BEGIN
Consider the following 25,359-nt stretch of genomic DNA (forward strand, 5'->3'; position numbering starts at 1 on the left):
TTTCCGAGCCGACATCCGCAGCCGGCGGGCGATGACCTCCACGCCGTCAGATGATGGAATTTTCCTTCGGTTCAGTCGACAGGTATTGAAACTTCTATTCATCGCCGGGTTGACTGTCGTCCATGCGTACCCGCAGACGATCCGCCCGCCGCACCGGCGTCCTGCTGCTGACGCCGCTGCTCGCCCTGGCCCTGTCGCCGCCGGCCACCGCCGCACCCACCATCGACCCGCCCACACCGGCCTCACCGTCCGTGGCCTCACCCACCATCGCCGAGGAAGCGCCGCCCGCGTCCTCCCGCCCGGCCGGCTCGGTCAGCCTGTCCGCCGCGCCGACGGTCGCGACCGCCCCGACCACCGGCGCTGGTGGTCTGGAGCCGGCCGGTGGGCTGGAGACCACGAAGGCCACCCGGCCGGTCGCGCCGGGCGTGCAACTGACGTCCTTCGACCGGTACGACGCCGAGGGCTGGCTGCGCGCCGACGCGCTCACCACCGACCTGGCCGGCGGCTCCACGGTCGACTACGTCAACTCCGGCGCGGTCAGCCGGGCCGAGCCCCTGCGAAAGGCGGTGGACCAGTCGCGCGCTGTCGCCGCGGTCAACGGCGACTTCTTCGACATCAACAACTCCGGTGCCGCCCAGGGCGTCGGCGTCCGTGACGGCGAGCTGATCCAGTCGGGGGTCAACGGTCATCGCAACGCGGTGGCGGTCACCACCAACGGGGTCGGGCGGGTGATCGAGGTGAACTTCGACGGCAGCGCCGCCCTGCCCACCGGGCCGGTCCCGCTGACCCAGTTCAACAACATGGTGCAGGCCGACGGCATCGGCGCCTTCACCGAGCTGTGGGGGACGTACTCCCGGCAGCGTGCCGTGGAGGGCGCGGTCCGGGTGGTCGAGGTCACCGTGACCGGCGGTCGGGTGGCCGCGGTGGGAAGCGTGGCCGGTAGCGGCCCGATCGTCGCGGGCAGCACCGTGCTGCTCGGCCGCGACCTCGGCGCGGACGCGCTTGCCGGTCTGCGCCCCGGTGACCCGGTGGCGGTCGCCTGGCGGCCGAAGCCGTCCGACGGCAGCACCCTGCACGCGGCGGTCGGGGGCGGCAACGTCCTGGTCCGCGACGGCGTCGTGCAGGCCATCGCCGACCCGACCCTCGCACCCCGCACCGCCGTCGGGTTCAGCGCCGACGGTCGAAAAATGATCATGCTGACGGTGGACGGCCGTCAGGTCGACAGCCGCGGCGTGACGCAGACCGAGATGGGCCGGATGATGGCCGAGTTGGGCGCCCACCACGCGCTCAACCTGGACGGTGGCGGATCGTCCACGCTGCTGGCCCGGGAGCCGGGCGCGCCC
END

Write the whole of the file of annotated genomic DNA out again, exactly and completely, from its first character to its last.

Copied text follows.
Consider the following 25,359-nt stretch of genomic DNA (forward strand, 5'->3'; position numbering starts at 1 on the left):
TTTCCGAGCCGACATCCGCAGCCGGCGGGCGATGACCTCCACGCCGTCAGATGATGGAATTTTCCTTCGGTTCAGTCGACAGGTATTGAAACTTCTATTCATCGCCGGGTTGACTGTCGTCCATGCGTACCCGCAGACGATCCGCCCGCCGCACCGGCGTCCTGCTGCTGACGCCGCTGCTCGCCCTGGCCCTGTCGCCGCCGGCCACCGCCGCACCCACCATCGACCCGCCCACACCGGCCTCACCGTCCGTGGCCTCACCCACCATCGCCGAGGAAGCGCCGCCCGCGTCCTCCCGCCCGGCCGGCTCGGTCAGCCTGTCCGCCGCGCCGACGGTCGCGACCGCCCCGACCACCGGCGCTGGTGGTCTGGAGCCGGCCGGTGGGCTGGAGACCACGAAGGCCACCCGGCCGGTCGCGCCGGGCGTGCAACTGACGTCCTTCGACCGGTACGACGCCGAGGGCTGGCTGCGCGCCGACGCGCTCACCACCGACCTGGCCGGCGGCTCCACGGTCGACTACGTCAACTCCGGCGCGGTCAGCCGGGCCGAGCCCCTGCGAAAGGCGGTGGACCAGTCGCGCGCTGTCGCCGCGGTCAACGGCGACTTCTTCGACATCAACAACTCCGGTGCCGCCCAGGGCGTCGGCGTCCGTGACGGCGAGCTGATCCAGTCGGGGGTCAACGGTCATCGCAACGCGGTGGCGGTCACCACCAACGGGGTCGGGCGGGTGATCGAGGTGAACTTCGACGGCAGCGCCGCCCTGCCCACCGGGCCGGTCCCGCTGACCCAGTTCAACAACATGGTGCAGGCCGACGGCATCGGCGCCTTCACCGAGCTGTGGGGGACGTACTCCCGGCAGCGTGCCGTGGAGGGCGCGGTCCGGGTGGTCGAGGTCACCGTGACCGGCGGTCGGGTGGCCGCGGTGGGAAGCGTGGCCGGTAGCGGCCCGATCGTCGCGGGCAGCACCGTGCTGCTCGGCCGCGACCTCGGCGCGGACGCGCTTGCCGGTCTGCGCCCCGGTGACCCGGTGGCGGTCGCCTGGCGGCCGAAGCCGTCCGACGGCAGCACCCTGCACGCGGCGGTCGGGGGCGGCAACGTCCTGGTCCGCGACGGCGTCGTGCAGGCCATCGCCGACCCGACCCTCGCACCCCGCACCGCCGTCGGGTTCAGCGCCGACGGTCGAAAAATGATCATGCTGACGGTGGACGGCCGTCAGGTCGACAGCCGCGGCGTGACGCAGACCGAGATGGGCCGGATGATGGCCGAGTTGGGCGCCCACCACGCGCTCAACCTGGACGGTGGCGGATCGTCCACGCTGCTGGCCCGGGAGCCGGGCGCGCCC